FDA Places All Alcohol-Based Hand Sanitizers from Mexico on Import Alert
On January 26, FDA placed all alcohol-based hand sanitizers from Mexico on a countrywide import alert in an effort to stop violative products from entering the US market until the Agency is able to review the products’ safety. See FDA’s Press Release. Under the import alert, FDA may detain shipments of the alcohol-based hand sanitizers from Mexico, and as part of the entry review, FDA will consider any specific evidence offered by importers or manufacturers that the hand sanitizers were manufactured in accordance with US current good manufacturing practices (cGMPs). This is the first time the FDA has issued a countrywide import alert for any category of drug product.
Over the course of the ongoing COVID pandemic, the FDA has seen an increase in hand sanitizer products from Mexico that were labeled to contain ethanol, but tested positive for methanol. Methanol, or wood alcohol, can be toxic when absorbed through the skin and life-threatening when ingested and is not an acceptable ingredient in hand sanitizer or other drugs. The FDA is aware of methanol-contaminated hand sanitizer adverse events, including blindness, cardiac effects, effects on the central nervous system, hospitalizations, and death.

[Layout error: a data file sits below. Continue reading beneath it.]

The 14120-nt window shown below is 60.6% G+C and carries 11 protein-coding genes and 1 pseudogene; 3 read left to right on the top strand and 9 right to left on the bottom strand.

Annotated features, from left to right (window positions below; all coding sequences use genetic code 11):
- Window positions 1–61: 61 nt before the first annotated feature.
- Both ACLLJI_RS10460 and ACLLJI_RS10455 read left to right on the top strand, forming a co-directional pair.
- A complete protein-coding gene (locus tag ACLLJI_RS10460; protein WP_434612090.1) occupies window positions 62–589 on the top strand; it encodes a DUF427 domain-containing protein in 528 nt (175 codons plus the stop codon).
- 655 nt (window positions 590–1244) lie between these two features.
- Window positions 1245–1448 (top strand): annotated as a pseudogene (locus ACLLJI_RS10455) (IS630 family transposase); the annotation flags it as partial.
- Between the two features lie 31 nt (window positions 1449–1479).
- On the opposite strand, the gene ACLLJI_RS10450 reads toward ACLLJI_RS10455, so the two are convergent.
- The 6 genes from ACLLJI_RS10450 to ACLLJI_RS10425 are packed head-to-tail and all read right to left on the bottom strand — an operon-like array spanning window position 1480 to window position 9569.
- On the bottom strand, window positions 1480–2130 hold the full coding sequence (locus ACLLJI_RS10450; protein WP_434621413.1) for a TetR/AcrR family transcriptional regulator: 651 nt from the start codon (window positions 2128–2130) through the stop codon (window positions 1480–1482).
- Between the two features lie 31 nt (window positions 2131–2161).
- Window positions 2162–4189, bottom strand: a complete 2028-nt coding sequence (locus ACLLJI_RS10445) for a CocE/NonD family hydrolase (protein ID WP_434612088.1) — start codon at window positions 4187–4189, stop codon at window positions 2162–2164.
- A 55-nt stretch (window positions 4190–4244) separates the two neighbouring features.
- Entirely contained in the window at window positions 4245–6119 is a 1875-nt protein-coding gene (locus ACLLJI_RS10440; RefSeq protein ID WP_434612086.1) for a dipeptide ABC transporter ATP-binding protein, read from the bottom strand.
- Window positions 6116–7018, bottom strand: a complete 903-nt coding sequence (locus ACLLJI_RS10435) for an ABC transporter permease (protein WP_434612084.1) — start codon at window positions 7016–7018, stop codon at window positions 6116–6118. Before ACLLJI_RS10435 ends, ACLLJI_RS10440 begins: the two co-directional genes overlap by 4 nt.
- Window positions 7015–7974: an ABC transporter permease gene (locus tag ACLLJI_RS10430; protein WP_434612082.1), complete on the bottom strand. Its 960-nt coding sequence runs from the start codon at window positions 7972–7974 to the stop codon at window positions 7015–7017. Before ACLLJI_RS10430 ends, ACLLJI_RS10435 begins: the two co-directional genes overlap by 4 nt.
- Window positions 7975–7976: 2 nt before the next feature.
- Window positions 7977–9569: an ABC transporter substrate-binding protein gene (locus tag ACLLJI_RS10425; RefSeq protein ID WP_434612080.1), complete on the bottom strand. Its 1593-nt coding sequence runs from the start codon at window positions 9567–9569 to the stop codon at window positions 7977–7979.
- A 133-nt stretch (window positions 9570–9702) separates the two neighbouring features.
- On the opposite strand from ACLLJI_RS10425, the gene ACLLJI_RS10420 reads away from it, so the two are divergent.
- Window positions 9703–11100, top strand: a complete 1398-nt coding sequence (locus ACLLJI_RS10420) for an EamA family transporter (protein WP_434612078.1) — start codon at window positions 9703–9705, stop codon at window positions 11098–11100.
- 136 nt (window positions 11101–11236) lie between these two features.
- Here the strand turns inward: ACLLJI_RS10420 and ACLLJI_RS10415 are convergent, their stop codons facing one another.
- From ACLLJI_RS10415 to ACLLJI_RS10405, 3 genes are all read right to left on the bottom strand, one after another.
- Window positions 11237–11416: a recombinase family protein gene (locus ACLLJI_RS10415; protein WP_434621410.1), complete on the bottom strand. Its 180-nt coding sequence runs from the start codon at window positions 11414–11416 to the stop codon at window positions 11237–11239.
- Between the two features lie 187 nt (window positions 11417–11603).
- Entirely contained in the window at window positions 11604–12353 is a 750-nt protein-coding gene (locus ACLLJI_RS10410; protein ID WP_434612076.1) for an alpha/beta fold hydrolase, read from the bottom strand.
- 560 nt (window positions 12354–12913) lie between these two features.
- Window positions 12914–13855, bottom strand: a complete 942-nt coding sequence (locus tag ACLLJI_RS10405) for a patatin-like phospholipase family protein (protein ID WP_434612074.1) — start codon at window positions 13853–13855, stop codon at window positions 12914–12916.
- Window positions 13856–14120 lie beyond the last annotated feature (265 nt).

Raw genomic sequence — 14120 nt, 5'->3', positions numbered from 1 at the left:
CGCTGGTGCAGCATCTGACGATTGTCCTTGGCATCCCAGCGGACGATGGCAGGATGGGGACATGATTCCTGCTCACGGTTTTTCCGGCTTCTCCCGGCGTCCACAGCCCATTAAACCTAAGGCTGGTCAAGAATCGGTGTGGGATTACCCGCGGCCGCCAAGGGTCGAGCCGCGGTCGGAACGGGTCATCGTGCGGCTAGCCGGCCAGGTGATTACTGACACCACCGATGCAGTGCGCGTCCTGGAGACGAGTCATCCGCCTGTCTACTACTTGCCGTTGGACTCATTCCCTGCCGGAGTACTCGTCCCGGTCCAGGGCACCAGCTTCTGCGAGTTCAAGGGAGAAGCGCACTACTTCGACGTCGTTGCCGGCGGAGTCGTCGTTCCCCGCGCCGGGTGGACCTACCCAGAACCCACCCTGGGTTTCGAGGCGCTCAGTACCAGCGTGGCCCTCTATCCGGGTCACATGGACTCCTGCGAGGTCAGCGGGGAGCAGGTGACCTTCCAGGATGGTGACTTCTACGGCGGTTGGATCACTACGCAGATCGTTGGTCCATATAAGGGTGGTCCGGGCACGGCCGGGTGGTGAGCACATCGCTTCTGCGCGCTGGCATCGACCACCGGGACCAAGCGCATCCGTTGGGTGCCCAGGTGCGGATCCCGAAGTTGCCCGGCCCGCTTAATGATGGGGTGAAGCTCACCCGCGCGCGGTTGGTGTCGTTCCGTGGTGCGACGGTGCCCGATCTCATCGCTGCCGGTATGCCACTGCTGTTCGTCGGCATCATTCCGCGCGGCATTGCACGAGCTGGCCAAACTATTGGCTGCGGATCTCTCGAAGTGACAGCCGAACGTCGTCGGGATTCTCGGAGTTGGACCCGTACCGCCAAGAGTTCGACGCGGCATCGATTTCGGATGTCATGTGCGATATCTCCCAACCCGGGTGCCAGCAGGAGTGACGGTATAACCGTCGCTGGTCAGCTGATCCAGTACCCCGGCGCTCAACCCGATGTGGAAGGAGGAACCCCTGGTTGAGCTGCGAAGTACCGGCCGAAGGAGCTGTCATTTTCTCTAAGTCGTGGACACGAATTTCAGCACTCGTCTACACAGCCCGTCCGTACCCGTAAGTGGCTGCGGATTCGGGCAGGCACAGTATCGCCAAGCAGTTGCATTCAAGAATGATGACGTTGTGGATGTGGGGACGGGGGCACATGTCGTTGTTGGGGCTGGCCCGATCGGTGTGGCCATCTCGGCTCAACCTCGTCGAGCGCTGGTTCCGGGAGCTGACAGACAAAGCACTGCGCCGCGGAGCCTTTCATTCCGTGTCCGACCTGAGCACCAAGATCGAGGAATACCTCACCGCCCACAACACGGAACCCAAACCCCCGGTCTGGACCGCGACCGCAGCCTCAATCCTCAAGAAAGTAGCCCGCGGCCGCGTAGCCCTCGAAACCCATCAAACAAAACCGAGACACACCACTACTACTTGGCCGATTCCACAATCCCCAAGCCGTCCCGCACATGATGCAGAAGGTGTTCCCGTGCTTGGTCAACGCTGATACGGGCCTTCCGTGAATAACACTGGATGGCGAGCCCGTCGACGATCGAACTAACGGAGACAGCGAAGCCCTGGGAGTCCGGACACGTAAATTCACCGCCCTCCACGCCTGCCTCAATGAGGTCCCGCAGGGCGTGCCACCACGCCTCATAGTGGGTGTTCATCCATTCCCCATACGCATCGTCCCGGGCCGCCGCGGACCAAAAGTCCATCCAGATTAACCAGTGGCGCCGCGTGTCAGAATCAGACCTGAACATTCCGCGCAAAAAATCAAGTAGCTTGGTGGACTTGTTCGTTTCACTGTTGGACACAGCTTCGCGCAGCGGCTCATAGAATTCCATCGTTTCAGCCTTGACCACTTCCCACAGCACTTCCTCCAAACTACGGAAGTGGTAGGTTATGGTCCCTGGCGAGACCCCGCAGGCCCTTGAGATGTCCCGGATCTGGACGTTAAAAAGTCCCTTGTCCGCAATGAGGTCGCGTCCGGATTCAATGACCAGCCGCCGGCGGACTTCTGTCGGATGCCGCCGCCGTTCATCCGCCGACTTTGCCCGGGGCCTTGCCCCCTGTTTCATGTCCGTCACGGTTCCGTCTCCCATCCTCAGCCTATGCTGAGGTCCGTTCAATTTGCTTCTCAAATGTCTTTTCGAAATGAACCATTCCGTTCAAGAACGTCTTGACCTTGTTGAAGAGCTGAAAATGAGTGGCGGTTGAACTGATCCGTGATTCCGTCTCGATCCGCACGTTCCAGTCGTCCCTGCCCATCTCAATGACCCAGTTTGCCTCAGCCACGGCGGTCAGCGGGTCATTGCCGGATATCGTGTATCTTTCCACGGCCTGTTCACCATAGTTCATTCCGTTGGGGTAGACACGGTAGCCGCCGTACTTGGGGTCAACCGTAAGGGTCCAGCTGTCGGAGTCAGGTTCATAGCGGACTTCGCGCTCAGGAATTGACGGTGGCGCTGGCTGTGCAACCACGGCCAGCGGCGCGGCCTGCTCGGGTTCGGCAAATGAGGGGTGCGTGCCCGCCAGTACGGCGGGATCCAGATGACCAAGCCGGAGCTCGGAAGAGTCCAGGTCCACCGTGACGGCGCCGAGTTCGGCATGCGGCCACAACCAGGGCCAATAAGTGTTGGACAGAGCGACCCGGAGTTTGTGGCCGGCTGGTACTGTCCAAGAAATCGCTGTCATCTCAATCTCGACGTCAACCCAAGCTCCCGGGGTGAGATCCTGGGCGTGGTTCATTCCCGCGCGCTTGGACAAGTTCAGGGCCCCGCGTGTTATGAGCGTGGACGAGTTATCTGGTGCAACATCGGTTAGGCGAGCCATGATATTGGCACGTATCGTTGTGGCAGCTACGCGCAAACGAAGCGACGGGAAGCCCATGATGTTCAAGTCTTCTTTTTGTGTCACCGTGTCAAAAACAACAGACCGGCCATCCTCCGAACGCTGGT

From April to December 2020, the FDA analyzed alcohol-based hand sanitizers imported from Mexico and found that 84% of the samples were not in compliance with FDA regulations. More than half were found to contain toxic ingredients, including methanol and/or 1-propanol.
Methanol-contaminated hand sanitizers are a serious safety concern for the FDA, and the Agency has been proactively working with companies to recall products and encourage retailers to remove violative products. Further, since July 2020, the FDA has issued 14 warning letters to manufacturers for distributing hand sanitizers with undeclared methanol, inappropriate ethanol content, and misleading claims.